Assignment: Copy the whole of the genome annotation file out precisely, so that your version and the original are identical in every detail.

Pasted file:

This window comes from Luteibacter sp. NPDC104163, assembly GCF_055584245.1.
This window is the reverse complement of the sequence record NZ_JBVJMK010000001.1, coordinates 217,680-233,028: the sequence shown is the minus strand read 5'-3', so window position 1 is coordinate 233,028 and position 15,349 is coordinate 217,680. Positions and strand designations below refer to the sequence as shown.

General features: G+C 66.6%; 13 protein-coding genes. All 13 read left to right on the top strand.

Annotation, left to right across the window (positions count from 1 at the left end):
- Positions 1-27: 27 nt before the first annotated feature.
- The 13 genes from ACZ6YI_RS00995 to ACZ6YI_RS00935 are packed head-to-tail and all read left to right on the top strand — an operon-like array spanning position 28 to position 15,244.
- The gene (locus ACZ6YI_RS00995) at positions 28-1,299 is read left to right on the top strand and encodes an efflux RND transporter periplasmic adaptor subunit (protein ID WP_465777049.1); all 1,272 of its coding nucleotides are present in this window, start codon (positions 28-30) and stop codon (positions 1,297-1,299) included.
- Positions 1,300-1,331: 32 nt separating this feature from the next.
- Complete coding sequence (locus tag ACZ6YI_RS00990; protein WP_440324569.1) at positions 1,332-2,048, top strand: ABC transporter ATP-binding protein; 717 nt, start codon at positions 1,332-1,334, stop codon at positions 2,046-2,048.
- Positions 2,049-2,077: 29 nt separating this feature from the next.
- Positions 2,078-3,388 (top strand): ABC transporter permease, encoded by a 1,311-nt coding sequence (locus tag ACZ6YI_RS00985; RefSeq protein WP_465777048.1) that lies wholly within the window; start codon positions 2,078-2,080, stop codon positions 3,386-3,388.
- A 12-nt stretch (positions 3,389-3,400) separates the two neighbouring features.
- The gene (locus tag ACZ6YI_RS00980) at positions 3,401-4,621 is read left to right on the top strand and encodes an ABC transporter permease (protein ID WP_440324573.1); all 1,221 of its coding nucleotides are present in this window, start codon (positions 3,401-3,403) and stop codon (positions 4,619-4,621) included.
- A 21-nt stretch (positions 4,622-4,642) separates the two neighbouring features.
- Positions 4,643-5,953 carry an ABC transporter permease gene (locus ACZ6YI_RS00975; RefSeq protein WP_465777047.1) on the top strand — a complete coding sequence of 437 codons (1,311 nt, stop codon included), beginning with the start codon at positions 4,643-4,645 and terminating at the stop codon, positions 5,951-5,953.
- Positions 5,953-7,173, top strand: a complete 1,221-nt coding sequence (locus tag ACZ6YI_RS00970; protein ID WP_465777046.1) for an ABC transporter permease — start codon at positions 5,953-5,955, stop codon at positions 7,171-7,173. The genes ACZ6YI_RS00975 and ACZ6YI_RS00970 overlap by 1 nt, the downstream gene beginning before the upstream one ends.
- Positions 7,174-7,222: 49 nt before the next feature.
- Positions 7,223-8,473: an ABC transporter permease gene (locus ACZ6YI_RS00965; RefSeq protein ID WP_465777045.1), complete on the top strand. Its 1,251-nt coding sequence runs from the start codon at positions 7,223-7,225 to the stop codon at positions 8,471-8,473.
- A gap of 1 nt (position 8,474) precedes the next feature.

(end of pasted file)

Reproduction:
This window comes from Luteibacter sp. NPDC104163, assembly GCF_055584245.1.
This window is the reverse complement of the sequence record NZ_JBVJMK010000001.1, coordinates 217,680-233,028: the sequence shown is the minus strand read 5'-3', so window position 1 is coordinate 233,028 and position 15,349 is coordinate 217,680. Positions and strand designations below refer to the sequence as shown.

General features: G+C 66.6%; 13 protein-coding genes. All 13 read left to right on the top strand.

Annotation, left to right across the window (positions count from 1 at the left end):
- Positions 1-27: 27 nt before the first annotated feature.
- The 13 genes from ACZ6YI_RS00995 to ACZ6YI_RS00935 are packed head-to-tail and all read left to right on the top strand — an operon-like array spanning position 28 to position 15,244.
- The gene (locus ACZ6YI_RS00995) at positions 28-1,299 is read left to right on the top strand and encodes an efflux RND transporter periplasmic adaptor subunit (protein ID WP_465777049.1); all 1,272 of its coding nucleotides are present in this window, start codon (positions 28-30) and stop codon (positions 1,297-1,299) included.
- Positions 1,300-1,331: 32 nt separating this feature from the next.
- Complete coding sequence (locus tag ACZ6YI_RS00990; protein WP_440324569.1) at positions 1,332-2,048, top strand: ABC transporter ATP-binding protein; 717 nt, start codon at positions 1,332-1,334, stop codon at positions 2,046-2,048.
- Positions 2,049-2,077: 29 nt separating this feature from the next.
- Positions 2,078-3,388 (top strand): ABC transporter permease, encoded by a 1,311-nt coding sequence (locus tag ACZ6YI_RS00985; RefSeq protein WP_465777048.1) that lies wholly within the window; start codon positions 2,078-2,080, stop codon positions 3,386-3,388.
- A 12-nt stretch (positions 3,389-3,400) separates the two neighbouring features.
- The gene (locus tag ACZ6YI_RS00980) at positions 3,401-4,621 is read left to right on the top strand and encodes an ABC transporter permease (protein ID WP_440324573.1); all 1,221 of its coding nucleotides are present in this window, start codon (positions 3,401-3,403) and stop codon (positions 4,619-4,621) included.
- A 21-nt stretch (positions 4,622-4,642) separates the two neighbouring features.
- Positions 4,643-5,953 carry an ABC transporter permease gene (locus ACZ6YI_RS00975; RefSeq protein WP_465777047.1) on the top strand — a complete coding sequence of 437 codons (1,311 nt, stop codon included), beginning with the start codon at positions 4,643-4,645 and terminating at the stop codon, positions 5,951-5,953.
- Positions 5,953-7,173, top strand: a complete 1,221-nt coding sequence (locus tag ACZ6YI_RS00970; protein ID WP_465777046.1) for an ABC transporter permease — start codon at positions 5,953-5,955, stop codon at positions 7,171-7,173. The genes ACZ6YI_RS00975 and ACZ6YI_RS00970 overlap by 1 nt, the downstream gene beginning before the upstream one ends.
- Positions 7,174-7,222: 49 nt before the next feature.
- Positions 7,223-8,473: an ABC transporter permease gene (locus ACZ6YI_RS00965; RefSeq protein ID WP_465777045.1), complete on the top strand. Its 1,251-nt coding sequence runs from the start codon at positions 7,223-7,225 to the stop codon at positions 8,471-8,473.
- A gap of 1 nt (position 8,474) precedes the next feature.